• Don't interrupt while he/she is talking to you.
  • As you listen, put yourself in the speaker's place. Set aside your agenda for a moment. How does he/she feel? What is his/her perspective? How does he/she experience you?
  • If you are unclear or don't understand what the speaker has just said, ask him/her to repeat it. But remember not to comment or respond at this time to what is being said.

You might want to practice these skills with a friend or an anger management relationship counselor to hone your skills and "work out the kinks" before trying it with the person you're in conflict with.

The main thing to remember is that you can do this! You have the good heart and integrity to turn all of your relationship problems into opportunities for growth and self improvement.

If your bad relationships are so bad they have to end, you might want to get some good divorce advice about letting go of a relationship.

How Vulnerability Can Help Your Relationships

A big part of anger management in marriage is simply dealing with stress in an effective way. Learn more with these relationship quotes.

Sometimes, women need specific guidance during the end of a marriage. If this is your situation, you will find some excellent guidance at

More Important Articles On Bad Relationships

Assertiveness Training--Learn how to be powerful in your relationships without being aggressive. Assertiveness is the most powerful and effective when you increase your emotional intelligenceand develop healthy anger.

Verbal Abuse--Learn to understand and deal with this powerful and subtle form of abuse, that is far more common than you may think, especially in bad relationships. You deserve respect, and so do those around you.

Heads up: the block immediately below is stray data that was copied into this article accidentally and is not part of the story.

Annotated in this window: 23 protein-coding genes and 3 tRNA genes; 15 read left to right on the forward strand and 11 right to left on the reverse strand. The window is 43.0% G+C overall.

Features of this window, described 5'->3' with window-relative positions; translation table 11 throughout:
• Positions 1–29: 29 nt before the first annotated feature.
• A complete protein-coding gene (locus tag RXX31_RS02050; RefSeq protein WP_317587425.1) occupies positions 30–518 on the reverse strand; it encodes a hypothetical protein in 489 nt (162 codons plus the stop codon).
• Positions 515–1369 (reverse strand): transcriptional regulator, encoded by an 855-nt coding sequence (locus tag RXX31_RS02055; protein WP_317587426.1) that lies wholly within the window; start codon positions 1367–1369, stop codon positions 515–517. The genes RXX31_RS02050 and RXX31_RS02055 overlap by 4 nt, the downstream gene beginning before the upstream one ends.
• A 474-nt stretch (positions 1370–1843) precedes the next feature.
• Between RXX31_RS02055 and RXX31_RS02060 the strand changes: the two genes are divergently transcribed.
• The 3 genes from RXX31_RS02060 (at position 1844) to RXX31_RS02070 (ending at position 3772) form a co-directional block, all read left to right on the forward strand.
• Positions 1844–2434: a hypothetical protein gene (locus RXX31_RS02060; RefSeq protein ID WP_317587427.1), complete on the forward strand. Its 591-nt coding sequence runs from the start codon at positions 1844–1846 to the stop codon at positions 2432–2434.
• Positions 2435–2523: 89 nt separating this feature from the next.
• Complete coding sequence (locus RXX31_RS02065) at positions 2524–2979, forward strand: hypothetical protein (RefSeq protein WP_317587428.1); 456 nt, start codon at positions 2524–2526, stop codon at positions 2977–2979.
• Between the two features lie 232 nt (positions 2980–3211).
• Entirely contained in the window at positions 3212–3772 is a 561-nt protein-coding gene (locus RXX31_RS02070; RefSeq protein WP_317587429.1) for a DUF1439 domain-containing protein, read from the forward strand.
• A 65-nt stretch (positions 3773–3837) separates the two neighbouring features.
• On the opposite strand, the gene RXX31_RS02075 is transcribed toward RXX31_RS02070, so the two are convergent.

Jealousy Quotes--This collection of quotes by Dr. DeFoore will tell you what it's like to be in the grips of jealousy, what jealousy really means, and how to get free of the feelings of jealousy.

The Angry Woman--Whether it's you or someone close to you, it is important to understand the unique type of anger that a woman experiences. Playing the role of mother, wife and other female roles can be very stressful.

Depression Hurts--Understand the pain of depression and how it can hurt you and those you love. You do not have to be a victim of depression, and you will find some excellent guidance for healing here. 

Surviving Infidelity--After your partner has been unfaithful, do you leave the relationship, or stay and try to work it out? Either way, you will need to heal, learn to trust again, and work toward building a lasting, fulfilling relationship.

Have A Great Story Or Question
About Anger Management?

Whether it's shocking, funny or infuriating, we'd like to hear your stories and questions about anger management.

You have questions or stories to tell, or you wouldn't be on this site. If you'd like some help, you can get help here. You may feel helped just by writing!

Also, other visitors might be able to help with their comments, stories and questions. Sometimes I (Dr. DeFoore here) offer comments, and I try to answer most of the questions.

Feel free to also review our FAQ page (frequently asked questions), to see if your question has already been answered.

Other Visitors' Stories And Questions

Click below to see contributions from other visitors to this page...